Oh but we’re not done yet! In 1993 we got “Godzilla Vs. Mechagodzilla 2” where now MG is built by humans instead of aliens, and a new Manilla is introduced, although he’s now just referred to as Baby. This movie sets the stage for “Godzilla Vs. Spacegodzilla” the following year. Baby has gotten a lot bigger and the appearance of Spacegodzilla confuses the timeline even more because he’s supposed to be caused by one of two possible ways in which Godzilla DNA made it into space: either by the destruction of Biollante (a plant monster created by combining a rose with Godzilla DNA), or it was carried into space by Mothra who was on his way to deflect a meteor that would destroy the Earth in 1999, neither or which happened now because that particular Godzilla had been erased from history.
In 1995 “Godzilla Vs. Destroyah” tried to once and for all bring some closure to the whole mess by killing off the new/original Godzilla with a surprisingly brilliant idea: Godzilla’s heart, which is basically a nuclear reactor that powers his atomic breath, is starting to melt down, causing his body to glow red with the nearly 1200 degree (C) heat. The danger involved with this is that if Godzilla’s heart finally does melt down, the heat generated would be sufficient to ignite the Earth’s atmosphere and destroy the planet. Unfortunately there’s one more problem with the timeline that the writers overlooked: Destroyah is supposed to be some microorganism mutated by the oxygen destroyer used in the first Gojira, even though the timeline had been changed in “Godzilla Vs. King Ghidorah” so that the oxygen destroyer was never used.
Anyway, in the end Godzilla finally does melt down, but the military manages to cool him down just enough with a new type of “0 degree laser” so he doesn’t destroy the Earth, and Godzilla jr. is now set to take over.
Four years later, “Godzilla 2000” came out with a brand new looking Godzilla which I refer to as “Beefcake Godzilla” because of his thicker, more muscular neck. This begins the fourth timeline. Nothing of any major importance happens in this movie except to establish the new monster design, which carries over to the next movie, “Godzilla Vs. Megaguirus” which again is of no major importance except to sell tickets for another monster fight.
Oddly enough the next year Toho shifted gears and gave us a movie with the long-winded title of “Godzilla, Mothra, King Ghidorah, Giant Monsters All-out Attack.” It’s hard to understand where this movie fits in with the rest of the series because so many things have been blatantly changed. First off we have a different looking Godzilla from the last two movies, more like the classic Godzilla style except he has completely white eyes. Next they took Baragun and King Ghidorah and arbitrarily changed their origins, so now they’re guardian monsters alongside Mothra, even though in the past, Baragun was an enemy of Mothra; and Ghidorah was, of course, an enemy of the entire planet, first coming from space, and then from the future.
In the end, all three guardian monsters are defeated and Godzilla is destroyed in a very clever way with a drill missile fired from inside his body causing his atomic breath to blast through his own neck and blow up his body. I guess this must be a stand-alone story because none of it is ever mentioned again and the following movie goes back to the Beefcake Godzilla.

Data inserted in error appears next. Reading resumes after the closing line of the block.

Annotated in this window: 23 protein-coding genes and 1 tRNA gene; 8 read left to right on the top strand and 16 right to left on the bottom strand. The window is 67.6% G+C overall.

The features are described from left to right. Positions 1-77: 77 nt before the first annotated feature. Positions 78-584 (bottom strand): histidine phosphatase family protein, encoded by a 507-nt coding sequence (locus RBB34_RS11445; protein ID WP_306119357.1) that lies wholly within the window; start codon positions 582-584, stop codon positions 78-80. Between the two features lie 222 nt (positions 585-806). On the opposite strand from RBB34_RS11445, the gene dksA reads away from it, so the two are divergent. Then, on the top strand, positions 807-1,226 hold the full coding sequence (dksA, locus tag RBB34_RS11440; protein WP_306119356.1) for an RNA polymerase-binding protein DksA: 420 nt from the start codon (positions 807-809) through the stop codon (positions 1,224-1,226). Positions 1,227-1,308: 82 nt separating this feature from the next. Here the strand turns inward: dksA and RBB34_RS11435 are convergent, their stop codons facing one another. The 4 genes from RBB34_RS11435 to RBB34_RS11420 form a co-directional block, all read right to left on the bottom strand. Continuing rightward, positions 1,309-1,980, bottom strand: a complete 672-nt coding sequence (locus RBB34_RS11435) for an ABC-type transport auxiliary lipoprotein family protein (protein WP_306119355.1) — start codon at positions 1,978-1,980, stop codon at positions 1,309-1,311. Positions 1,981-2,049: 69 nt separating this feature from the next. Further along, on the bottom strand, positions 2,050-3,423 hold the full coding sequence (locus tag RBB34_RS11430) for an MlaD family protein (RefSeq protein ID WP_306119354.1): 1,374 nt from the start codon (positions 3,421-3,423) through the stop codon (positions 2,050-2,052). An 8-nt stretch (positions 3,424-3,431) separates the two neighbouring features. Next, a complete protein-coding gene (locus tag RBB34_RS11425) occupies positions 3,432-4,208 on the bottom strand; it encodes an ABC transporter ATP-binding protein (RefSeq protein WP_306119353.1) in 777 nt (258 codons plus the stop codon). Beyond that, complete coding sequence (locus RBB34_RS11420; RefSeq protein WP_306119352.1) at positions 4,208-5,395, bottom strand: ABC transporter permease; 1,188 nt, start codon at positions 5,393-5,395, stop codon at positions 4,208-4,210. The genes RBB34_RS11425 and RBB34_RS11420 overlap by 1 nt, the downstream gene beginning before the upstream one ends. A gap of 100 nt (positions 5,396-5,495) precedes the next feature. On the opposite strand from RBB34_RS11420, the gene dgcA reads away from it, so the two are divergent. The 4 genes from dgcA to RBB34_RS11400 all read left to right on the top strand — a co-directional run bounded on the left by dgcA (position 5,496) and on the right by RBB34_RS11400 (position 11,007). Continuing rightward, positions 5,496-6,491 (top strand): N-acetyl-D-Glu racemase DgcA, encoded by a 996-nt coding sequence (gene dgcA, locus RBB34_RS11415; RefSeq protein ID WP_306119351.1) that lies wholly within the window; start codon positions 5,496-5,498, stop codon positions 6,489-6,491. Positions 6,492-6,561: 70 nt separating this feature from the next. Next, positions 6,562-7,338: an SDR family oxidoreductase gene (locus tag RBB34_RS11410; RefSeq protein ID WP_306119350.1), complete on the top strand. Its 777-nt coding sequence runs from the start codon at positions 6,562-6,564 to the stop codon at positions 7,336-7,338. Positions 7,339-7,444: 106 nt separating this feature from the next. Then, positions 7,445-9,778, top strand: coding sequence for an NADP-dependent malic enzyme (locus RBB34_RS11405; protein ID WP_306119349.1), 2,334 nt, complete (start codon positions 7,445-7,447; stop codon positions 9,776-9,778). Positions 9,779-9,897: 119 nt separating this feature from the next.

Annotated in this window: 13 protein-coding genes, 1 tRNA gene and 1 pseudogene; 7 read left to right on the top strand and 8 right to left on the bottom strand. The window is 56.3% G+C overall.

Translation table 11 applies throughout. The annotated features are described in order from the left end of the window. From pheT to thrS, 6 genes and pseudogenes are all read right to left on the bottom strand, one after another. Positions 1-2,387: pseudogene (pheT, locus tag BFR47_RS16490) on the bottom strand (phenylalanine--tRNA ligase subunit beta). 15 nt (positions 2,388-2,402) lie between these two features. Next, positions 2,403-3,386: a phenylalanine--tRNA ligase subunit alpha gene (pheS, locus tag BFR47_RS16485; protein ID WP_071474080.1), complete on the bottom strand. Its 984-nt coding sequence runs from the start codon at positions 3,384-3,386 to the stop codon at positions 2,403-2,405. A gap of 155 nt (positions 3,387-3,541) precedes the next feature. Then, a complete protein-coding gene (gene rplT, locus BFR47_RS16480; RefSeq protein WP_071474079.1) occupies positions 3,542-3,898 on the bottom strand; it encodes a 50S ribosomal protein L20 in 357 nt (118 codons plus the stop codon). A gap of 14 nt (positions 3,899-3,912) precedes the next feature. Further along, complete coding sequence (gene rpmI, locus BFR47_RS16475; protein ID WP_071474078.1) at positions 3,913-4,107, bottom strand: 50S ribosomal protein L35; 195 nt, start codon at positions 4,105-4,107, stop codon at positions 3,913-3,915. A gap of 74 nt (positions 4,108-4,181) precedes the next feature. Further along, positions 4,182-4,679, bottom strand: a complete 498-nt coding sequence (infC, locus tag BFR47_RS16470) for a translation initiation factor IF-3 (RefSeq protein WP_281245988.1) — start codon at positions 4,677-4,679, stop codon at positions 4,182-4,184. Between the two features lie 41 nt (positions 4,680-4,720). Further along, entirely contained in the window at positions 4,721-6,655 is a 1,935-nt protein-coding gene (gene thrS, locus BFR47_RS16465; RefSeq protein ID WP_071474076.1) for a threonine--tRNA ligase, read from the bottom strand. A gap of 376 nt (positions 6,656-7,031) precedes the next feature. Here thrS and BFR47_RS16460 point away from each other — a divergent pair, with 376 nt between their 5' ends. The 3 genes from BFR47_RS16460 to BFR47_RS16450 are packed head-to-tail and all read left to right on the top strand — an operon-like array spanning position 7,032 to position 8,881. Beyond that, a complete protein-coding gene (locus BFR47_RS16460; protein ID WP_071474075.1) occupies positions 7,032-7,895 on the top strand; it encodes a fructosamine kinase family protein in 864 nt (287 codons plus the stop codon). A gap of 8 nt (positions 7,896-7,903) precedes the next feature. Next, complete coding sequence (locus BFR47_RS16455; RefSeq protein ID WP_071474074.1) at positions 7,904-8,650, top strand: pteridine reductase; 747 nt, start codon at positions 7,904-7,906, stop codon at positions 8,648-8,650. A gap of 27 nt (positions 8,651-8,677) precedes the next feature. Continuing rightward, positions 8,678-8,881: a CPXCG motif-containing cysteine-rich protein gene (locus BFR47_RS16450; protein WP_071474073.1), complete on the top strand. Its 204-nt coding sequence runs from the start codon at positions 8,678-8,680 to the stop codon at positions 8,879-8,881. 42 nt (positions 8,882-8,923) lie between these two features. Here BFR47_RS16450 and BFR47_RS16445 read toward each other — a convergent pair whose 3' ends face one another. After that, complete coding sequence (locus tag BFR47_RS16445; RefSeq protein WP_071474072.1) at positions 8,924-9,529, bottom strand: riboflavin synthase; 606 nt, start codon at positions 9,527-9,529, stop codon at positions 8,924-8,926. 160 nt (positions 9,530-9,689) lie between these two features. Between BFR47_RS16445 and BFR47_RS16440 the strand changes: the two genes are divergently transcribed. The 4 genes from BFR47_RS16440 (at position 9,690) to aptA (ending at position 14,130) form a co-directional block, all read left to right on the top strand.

This time, in “Godzilla Against Mechagodzilla,” Toho puts the final nail in the coffin of the series’ continuity for anyone who was blissfully unaware of the timeline seperation (which confused the hell out of me for quite a while until I started this analysis.) A new Mechagodzilla is built with the bones of the first Godzilla that was killed with the oxygen destroyer in “Gojira.” Unfortunately, during the first confrontation, Godzilla’s roar awakens the original Gojira’s DNA that was used to make the DNA based computers in Mechagodzilla, causing him to go wild and attack the city until his power supply runs out.
This leads directly to the next movie, “Godzilla: Tokyo SOS” in which the two fairies from Infant Island come to tell the humans that Mothra is pissed that Godzilla’s bones were disturbed and that they must be returned to the bottom of the sea or else Mothra will destroy the city himself. Blah blah fighting, blah blah twin Mothra larva, blah blah Mechagodzilla becomes sentient doesn’t want to fight anymore, and Beefcake Godzilla is finally defeated and carried to the bottom of the sea tightly strapped to Mechagodzilla.
Lastly of course, until “Shin Godzilla,” the big 50th anniversary movie, was “Godzilla: Final Wars,” which is FUCKING AWESOME! Aliens from Planet X come to Earth, brainwash all the monsters and set them on a rampage, so the remaining humans have to free Godzilla from his icy prison at the South Pole and lead him around the world to defeat the entire roster of his enemies, including the American Godzilla from ’98, now called Zilla. Zilla dies like a bitch.
Finally, we have a new series of American Godzilla movies, dubbed the “Monsterverse” which in all honesty I don’t care for, and as before Toho responded with something incredible: “Shin Godzilla.”
“Shin Godzilla,” or “Godzilla Resurgence,” has an amazing premise: what if Godzilla appeared for the first time today? The new design is outstanding, Godzilla has some amazing new abilities, and the story is a cutting critique of the Japanese government being hopelessly mired in policy and red tape. SEE THIS MOVIE!
I’ve always enjoyed Godzilla movies, with the goofy monster costumes, the hokey music, the wanton destruction of innocent pagodas in nearly every movie, and the sappy morals; it’s always fun to just let myself get drawn into the story and suspend disbelief. People today are a little too cynical for their own good, myself included. There’s no shame in admitting, even to ourselves, that there’s nothing wrong with putting on a movie or a show with no intellectual value and throwing a bag of popcorn in the microwave. So go watch something stupid, it’s good for you. As I always say, when you can truly appreciate and enjoy bad movies, it allows you to more fully appreciate the good ones.